Al-Watan. If you have a taste for meaty northern Indian cooking, Pakistani cooking is probably everything you like and more so, spicier than Punjabi and meatier, more deeply inflected by the flavors of ginger, cardamom and wood smoke. Nahri is a beef curry strongly flavored with fresh ginger; magaz nahri is a creamy, unctuous beef curry plumped out with ground nuts. There is even stuff for a vegetarian to eat: Navrattan korma, a mixture of cauliflower, green beans and carrots stir-fried with chile and plenty of spices, is like a wonderful Muslim ratatouille, the flavors of each vegetable fresh and distinct while contributing to the cumulative effect of the cumin-scented whole. 13619 Inglewood Ave., Hawthorne, (310) 644-6395. Open daily for lunch and dinner. Lunch or dinner for two, food only, $12–$16. No alcohol. Takeout. Street parking. Cash only. JG $b
Ambala Dhaba. On a stretch of Westwood Boulevard thick with student coffeehouses and Iranian hair salons, Ambala Dhaba is an outpost of the Punjab, a branch of a restaurant noted on Artesia’s Little India strip for its fiery goat curries and the boiled-milk ice cream called kulfi. It’s probably the only thing resembling traditional Indian food on the Westside. Ambala Dhaba exemplifies the time-honored side of meaty northern Indian cooking: basic, direct food almost Islamic in attitude, Pakistani in intensity of flavor, but wholly Indian in its attention to fresh vegetables, crunchy snacks, and breads. 1781 Westwood Blvd., Westwood, (310) 966-1772. Open daily noon–10:30 p.m. No alcohol. Lot parking. Takeout. Food for two, $12–$20. MC, V. Indian. JG $b
ÎHurry Curry. Japanese curry tastes more like the sort of “African” gravies you find in the Portuguese colony Macao than anything you might run across in Britain — or, for that matter, India. At the same time, it’s characteristically Japanese: sweet, thick, homogenized, and powered by a multilayered pepper heat that somehow comes together as a single note. The signature product at Hurry Curry, a sleek, modern dining room tended by waitresses in belly shirts, is a sticky, dark, dense goo, served in a bowl and ready to be spooned onto plates of rice and crisply fried chicken, beef or pork cutlets; vegetables too, we suppose. 37 S. Fair Oaks Ave., Pasadena, (626) 792-8474. Open Sun.–Thurs. 11 a.m.–10 p.m., Fri.–Sat. 11 a.m.–11 p.m. MC, V. Beer and sake. Parking lot. Takeout. JG $b?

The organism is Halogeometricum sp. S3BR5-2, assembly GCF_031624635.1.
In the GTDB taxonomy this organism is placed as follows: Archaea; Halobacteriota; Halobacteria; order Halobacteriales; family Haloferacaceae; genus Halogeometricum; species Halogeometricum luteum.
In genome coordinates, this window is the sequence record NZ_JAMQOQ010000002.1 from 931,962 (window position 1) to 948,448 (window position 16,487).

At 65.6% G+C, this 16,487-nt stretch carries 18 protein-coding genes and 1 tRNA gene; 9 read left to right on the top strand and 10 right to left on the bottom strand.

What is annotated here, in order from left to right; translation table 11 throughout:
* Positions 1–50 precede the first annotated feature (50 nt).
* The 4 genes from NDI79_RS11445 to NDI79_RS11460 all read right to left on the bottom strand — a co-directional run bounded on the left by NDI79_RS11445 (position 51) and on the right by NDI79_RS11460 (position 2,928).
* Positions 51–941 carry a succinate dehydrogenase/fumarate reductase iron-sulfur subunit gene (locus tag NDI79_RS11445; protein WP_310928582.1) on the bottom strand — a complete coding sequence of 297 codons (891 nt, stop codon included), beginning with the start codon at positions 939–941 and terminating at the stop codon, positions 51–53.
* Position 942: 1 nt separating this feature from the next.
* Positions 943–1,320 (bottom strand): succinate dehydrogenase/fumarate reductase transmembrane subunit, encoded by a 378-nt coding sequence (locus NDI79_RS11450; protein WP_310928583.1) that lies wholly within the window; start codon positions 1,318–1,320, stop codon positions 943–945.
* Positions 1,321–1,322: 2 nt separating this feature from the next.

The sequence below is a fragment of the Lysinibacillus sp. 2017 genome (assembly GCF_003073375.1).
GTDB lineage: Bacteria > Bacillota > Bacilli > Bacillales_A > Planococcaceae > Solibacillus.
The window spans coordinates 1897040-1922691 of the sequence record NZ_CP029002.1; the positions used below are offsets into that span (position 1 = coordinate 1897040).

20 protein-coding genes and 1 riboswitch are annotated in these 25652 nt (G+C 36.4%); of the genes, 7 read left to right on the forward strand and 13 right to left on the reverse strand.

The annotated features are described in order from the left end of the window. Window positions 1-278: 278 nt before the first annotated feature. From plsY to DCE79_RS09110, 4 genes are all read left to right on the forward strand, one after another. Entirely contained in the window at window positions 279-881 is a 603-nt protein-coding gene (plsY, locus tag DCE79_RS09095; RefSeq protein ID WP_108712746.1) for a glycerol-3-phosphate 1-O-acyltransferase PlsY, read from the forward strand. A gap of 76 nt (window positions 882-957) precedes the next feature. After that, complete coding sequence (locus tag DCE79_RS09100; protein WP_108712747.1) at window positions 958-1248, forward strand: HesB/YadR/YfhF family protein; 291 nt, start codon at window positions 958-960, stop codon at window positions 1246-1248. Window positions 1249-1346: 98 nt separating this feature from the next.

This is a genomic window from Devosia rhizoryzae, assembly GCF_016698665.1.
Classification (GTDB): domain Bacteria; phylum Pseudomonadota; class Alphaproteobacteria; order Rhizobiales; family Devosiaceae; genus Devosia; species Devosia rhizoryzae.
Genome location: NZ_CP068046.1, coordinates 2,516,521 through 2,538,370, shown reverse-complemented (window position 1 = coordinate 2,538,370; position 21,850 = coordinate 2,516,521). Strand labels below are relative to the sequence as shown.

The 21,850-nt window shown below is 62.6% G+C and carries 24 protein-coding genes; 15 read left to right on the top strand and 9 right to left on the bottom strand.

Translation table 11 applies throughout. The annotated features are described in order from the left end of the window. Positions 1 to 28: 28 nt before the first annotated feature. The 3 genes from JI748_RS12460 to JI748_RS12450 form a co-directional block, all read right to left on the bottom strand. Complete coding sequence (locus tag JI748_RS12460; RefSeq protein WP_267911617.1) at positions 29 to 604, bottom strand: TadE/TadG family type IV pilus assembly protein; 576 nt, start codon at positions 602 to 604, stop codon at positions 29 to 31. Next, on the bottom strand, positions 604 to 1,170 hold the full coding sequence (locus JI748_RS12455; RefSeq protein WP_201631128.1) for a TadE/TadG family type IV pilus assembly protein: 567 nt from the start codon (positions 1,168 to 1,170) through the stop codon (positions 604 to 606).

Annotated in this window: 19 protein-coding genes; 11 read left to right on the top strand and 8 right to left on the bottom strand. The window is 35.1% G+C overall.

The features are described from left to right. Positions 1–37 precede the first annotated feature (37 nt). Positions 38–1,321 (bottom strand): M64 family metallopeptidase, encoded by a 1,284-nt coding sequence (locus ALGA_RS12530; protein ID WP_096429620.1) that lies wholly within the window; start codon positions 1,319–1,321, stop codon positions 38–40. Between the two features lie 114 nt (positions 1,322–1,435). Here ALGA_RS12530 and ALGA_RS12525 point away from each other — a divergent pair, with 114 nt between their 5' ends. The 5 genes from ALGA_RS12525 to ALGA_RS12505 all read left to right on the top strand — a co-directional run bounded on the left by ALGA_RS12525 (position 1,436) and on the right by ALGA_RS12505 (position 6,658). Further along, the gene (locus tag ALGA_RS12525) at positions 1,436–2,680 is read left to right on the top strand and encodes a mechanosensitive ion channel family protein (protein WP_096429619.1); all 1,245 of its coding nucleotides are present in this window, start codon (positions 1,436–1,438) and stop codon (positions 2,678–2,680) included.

ÎIndo Café. The cooking here is sort of an intelligently gentrified, Muslim-accented greatest-hits version of pan-Indonesian cuisine, with curries of all sorts. Mellow Javanese-style chicken soup is slightly soured with lemon grass, thick with slippery glass noodles, garnished with handfuls of musky-tasting toasted betel-nut chips. Martabak telur, a scramble of meat, eggs and herbs folded into something like filo dough and fried, is a terrific sort of Indonesian borek, an exotically spiced version of something you’d expect to find at a North African restaurant. And Indo Café may be the only Southland restaurant to serve the fried, stuffed mashed-potato fritter called perkedel, crisp-edged and fine, that is pretty good on its own, but which almost explodes with flavor when you daub it with a bit of Indo Café’s fiery chile condiments. 10428 W. National Blvd., West Los Angeles, (310) 815-1290. Open Mon.–Thurs. 11:30 a.m.–9:30 p.m., Fri.–Sun. 11:30 a.m.–10 p.m. for lunch and dinner. No alcohol. Takeout. Street parking. JG$b